- 28th Nov 2017: Also see this second post Creating a VSTS build agent on an Azure DevLabs Windows Server VM with no GUI – Using Artifacts
- 30th Nov 2017: Also see associated post Announcing a new VSTS Extension for Starting and Stopping Azure DevTest Labs VMs
As I posted recently I have been trying to add more functional tests to the VSTS based release CI/CD pipeline for my VSTS Extensions, and as I noted depending on how you want to run your tests e.g. trigger sub-builds, you can end up with scheduling deadlocks where a single build agent is scheduling the release and trying to run a new build. The answer is to use a second build agent in a different agent pool e.g. if the release is running on the Hosted build agent use a private build agent for the sub-build, or of course just pay for more hosted build instances.
The problem with a private build agent is where to run it. As my extensions are a personal project I don’t have a corporate Hyper-V server to run any extra private agents on, as I would have for an company projects. My MVP MSDN Azure benefits are the obvious answer, but I want any agents to be cheap to run, so I don’t burn through all my MSDN credits for a single build agent.
To this end I created a Windows Server 2016 VM in DevLabs (I prefer to create my VMs in DevLabs as it makes it easier tidying up of my Azure account) using an A0 sizing VM. This is tiny so cheap; I don’t intend to ever do a build on this agent, just schedule releases, so need to install few if any tools, so the size should not be an issue. To further reduce costs I used the auto start and stop features on the VM so it is only running during the hours I might be working. So I get an admittedly slow and limited private build agent but for less that $10 a month.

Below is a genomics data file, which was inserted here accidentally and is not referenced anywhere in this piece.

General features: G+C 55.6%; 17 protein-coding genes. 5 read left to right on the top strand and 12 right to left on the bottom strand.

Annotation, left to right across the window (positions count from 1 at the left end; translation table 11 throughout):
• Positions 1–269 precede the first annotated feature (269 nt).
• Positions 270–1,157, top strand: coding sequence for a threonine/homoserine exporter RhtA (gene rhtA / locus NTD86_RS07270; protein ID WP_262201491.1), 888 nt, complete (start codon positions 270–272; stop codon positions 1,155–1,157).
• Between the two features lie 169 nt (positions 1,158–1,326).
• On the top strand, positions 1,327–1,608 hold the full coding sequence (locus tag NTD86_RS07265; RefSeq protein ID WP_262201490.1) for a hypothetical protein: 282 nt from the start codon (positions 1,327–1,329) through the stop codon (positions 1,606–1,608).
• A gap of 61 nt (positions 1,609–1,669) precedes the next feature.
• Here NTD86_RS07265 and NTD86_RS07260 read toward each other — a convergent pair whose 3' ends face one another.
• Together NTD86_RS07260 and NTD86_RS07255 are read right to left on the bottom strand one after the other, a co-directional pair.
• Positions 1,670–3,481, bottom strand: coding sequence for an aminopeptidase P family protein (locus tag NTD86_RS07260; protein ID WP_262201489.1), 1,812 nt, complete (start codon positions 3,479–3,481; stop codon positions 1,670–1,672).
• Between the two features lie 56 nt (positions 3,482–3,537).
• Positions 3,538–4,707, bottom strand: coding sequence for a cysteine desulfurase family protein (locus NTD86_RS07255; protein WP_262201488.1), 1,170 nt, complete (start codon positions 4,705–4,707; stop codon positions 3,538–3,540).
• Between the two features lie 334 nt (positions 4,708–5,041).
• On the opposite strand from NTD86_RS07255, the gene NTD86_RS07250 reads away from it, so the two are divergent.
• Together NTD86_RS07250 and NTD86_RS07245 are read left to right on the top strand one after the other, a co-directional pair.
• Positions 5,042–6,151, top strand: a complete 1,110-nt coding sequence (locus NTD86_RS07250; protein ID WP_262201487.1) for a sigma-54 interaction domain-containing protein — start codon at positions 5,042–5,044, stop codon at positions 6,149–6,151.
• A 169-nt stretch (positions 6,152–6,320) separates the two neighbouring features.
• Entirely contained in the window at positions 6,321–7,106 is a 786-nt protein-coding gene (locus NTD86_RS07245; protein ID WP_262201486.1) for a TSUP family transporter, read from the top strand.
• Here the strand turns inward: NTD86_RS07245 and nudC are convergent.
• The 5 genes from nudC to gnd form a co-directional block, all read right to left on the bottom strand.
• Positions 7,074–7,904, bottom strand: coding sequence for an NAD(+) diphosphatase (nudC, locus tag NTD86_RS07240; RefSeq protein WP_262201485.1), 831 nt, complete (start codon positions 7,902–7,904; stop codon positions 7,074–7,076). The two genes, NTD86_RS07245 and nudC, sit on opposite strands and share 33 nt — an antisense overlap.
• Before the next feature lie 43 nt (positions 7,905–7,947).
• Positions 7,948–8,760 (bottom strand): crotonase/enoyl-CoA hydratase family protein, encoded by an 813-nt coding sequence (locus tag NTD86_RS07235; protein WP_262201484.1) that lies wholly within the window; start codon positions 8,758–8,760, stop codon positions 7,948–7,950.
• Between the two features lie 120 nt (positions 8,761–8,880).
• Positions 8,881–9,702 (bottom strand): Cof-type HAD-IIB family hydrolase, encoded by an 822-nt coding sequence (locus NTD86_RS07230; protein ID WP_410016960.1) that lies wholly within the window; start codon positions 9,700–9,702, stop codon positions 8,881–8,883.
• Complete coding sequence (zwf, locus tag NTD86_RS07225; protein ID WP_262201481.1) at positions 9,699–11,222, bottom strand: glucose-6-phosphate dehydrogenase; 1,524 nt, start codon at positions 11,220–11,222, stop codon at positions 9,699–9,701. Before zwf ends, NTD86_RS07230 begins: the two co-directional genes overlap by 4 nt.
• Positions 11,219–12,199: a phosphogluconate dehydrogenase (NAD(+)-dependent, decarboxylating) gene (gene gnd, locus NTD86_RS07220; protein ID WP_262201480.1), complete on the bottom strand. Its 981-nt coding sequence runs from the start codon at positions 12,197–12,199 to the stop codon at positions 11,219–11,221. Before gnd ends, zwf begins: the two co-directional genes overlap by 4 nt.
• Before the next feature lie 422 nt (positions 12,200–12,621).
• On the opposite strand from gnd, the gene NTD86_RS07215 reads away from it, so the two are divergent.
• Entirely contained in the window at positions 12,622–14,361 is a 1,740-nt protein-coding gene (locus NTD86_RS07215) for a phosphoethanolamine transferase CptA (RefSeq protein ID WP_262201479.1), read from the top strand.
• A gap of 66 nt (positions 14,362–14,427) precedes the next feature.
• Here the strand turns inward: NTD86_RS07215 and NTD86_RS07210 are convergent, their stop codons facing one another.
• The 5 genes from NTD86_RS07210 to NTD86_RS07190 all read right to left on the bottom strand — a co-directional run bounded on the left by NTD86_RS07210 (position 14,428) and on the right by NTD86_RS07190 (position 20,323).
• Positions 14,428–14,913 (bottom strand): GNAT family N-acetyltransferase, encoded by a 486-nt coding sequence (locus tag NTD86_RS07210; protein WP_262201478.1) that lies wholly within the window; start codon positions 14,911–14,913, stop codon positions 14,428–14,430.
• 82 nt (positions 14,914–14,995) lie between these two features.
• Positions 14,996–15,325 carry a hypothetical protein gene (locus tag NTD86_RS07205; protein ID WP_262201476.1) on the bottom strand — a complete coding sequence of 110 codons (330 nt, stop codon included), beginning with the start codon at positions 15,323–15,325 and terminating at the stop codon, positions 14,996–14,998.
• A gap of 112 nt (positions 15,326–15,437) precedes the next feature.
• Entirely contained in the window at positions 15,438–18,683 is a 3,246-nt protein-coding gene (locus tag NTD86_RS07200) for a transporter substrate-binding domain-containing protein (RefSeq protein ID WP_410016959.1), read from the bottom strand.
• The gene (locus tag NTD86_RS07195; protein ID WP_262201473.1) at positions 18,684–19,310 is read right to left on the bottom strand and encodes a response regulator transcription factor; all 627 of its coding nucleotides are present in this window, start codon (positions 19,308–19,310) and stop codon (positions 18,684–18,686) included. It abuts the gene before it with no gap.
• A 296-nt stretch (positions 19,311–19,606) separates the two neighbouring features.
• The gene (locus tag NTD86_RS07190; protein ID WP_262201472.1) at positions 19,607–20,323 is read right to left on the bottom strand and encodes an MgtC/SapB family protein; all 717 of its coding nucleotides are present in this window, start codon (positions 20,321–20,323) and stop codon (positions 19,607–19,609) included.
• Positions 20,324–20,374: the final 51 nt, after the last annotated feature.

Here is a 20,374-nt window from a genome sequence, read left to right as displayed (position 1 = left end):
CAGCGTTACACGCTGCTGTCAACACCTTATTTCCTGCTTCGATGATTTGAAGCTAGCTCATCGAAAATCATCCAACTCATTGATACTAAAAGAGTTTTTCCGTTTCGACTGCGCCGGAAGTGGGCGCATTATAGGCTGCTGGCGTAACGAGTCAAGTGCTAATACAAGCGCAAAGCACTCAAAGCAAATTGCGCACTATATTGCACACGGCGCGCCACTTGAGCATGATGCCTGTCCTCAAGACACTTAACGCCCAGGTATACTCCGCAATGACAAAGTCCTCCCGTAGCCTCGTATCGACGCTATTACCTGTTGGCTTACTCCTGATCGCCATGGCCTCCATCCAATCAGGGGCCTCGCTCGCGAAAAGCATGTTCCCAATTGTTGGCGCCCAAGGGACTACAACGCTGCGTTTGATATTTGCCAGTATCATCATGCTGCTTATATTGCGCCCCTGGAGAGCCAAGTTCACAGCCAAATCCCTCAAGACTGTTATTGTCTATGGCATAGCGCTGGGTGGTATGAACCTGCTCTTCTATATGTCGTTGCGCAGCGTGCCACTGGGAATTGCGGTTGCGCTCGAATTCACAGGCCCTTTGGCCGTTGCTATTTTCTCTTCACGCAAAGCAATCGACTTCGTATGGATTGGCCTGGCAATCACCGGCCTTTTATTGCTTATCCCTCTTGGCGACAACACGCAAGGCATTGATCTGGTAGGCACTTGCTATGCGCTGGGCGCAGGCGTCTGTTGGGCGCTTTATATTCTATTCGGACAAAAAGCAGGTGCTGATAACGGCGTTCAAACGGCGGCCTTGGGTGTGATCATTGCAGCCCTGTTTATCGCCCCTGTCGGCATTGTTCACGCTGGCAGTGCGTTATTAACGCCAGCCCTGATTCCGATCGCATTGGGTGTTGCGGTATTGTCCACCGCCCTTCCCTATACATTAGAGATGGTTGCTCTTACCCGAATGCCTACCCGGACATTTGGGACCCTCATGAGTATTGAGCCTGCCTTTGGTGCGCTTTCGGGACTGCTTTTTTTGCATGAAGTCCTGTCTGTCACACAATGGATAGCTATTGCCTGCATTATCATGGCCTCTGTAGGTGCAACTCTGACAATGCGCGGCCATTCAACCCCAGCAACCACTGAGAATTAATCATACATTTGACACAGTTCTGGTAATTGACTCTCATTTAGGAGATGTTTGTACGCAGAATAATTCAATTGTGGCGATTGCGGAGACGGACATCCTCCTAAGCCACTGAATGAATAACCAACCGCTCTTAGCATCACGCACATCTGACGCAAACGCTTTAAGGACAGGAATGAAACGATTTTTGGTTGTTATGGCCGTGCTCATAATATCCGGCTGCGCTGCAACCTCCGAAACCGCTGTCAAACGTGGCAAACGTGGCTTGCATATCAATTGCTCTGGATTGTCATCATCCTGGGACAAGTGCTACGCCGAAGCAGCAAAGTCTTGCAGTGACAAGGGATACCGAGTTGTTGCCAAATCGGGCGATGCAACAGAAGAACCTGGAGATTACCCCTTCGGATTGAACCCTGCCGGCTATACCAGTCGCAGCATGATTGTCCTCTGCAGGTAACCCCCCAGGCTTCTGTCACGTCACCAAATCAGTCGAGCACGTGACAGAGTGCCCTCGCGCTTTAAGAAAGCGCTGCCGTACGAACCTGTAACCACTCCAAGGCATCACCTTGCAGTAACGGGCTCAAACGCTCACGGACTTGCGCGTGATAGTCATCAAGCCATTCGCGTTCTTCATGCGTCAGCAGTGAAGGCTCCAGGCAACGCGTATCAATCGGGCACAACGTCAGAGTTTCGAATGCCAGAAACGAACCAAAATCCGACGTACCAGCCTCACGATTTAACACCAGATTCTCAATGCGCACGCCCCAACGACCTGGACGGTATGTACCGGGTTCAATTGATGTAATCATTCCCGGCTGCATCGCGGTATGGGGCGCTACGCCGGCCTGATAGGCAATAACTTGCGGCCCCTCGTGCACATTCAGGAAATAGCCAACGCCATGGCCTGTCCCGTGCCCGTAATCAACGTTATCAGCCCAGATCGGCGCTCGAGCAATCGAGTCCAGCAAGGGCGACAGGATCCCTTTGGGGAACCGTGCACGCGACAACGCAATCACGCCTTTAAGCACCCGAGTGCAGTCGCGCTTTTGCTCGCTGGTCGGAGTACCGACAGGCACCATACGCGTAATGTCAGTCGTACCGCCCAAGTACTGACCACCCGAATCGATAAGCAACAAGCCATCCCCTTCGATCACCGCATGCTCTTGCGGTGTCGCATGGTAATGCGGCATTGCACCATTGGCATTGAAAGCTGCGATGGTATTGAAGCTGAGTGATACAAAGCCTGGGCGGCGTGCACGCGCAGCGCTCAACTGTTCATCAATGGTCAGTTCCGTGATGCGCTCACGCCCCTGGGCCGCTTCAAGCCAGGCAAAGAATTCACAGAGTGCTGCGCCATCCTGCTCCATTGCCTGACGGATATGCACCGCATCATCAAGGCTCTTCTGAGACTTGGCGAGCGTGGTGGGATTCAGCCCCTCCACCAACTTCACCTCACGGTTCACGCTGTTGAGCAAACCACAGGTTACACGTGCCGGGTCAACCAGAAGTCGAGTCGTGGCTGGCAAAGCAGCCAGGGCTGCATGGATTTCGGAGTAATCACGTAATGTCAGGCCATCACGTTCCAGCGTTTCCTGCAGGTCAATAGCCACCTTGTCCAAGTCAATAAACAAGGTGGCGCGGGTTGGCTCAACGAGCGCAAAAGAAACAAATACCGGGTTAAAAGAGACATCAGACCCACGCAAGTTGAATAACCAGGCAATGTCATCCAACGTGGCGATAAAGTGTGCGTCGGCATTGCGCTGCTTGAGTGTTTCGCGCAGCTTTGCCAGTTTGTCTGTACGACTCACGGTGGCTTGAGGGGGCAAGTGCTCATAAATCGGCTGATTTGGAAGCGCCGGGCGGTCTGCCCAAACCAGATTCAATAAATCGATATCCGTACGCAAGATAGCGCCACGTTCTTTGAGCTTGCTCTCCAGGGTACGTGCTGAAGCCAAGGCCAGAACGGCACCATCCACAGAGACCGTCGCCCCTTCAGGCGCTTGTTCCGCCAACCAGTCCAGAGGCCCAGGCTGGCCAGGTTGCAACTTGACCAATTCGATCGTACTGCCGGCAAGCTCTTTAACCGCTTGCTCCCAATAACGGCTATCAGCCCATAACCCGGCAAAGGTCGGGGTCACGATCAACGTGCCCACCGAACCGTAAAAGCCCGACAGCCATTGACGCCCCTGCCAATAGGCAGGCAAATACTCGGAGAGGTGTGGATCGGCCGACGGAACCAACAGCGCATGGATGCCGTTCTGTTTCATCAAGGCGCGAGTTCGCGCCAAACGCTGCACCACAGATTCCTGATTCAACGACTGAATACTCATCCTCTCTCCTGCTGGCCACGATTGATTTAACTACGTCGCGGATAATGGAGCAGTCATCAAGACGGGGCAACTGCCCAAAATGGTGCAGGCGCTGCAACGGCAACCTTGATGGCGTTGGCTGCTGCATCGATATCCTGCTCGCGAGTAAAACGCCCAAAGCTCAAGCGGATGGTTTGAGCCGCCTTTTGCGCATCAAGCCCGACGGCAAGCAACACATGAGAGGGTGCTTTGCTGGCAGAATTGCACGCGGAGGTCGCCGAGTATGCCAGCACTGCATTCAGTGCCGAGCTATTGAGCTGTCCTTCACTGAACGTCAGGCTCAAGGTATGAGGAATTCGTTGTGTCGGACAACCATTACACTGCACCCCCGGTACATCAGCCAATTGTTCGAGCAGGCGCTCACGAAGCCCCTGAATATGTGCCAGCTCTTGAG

As the VM is small it makes sense to not run a GUI. This means when you RDP to the new VM you just get a command prompt. So how do you get the agent onto the VM and setup? You can’t just open a browser to VSTS or cut and paste a file via RDP, and I wanted to avoid the complexity of having to open up PowerShell remoting on the VM.
The process I used was as follows:
- In VSTS I created a new Agent Pool for my Azure hosted build agents
- In the Azure portal, DevLabs I created a new Windows Server 2016 (1709) VM
- I then RDP’d to my new Azure VM, in the open Command Prompt I ran PowerShell
- As I was in my users home directory, I cd’d into the downloads folder
- I then ran the following PowerShell command to download the agent (you can get the current URI for the agent from your VSTS Agent Pool ‘Download Agent’ feature, but an old version will do as it will auto update.
invoke-webrequest -UseBasicParsing -uri https://github.com/Microsoft/vsts-agent/releases/download/v2.124.0/vsts-agent-win7-x64-2.124.0.zip -OutFile vsts-agent-win7-x64-2.124.0.zip
- You can then follow the standard agent setup instructions from the VSTS Agent Pool ‘Download Agent’ feature
mkdir \agent ; cd \agent
Add-Type -AssemblyName System.IO.Compression.FileSystem ; [System.IO.Compression.ZipFile]::ExtractToDirectory(“$HOME\Downloads\vsts-agent-win7-x64-2.124.0.zip”, “$PWD”)
- I then configured the agent to run as a service, I exited back to the command prompt to do this this, so the commands were
I now had an other build agent pool to use in my CI/CD pipelines at a reasonable cost, and the performance was not too bad either.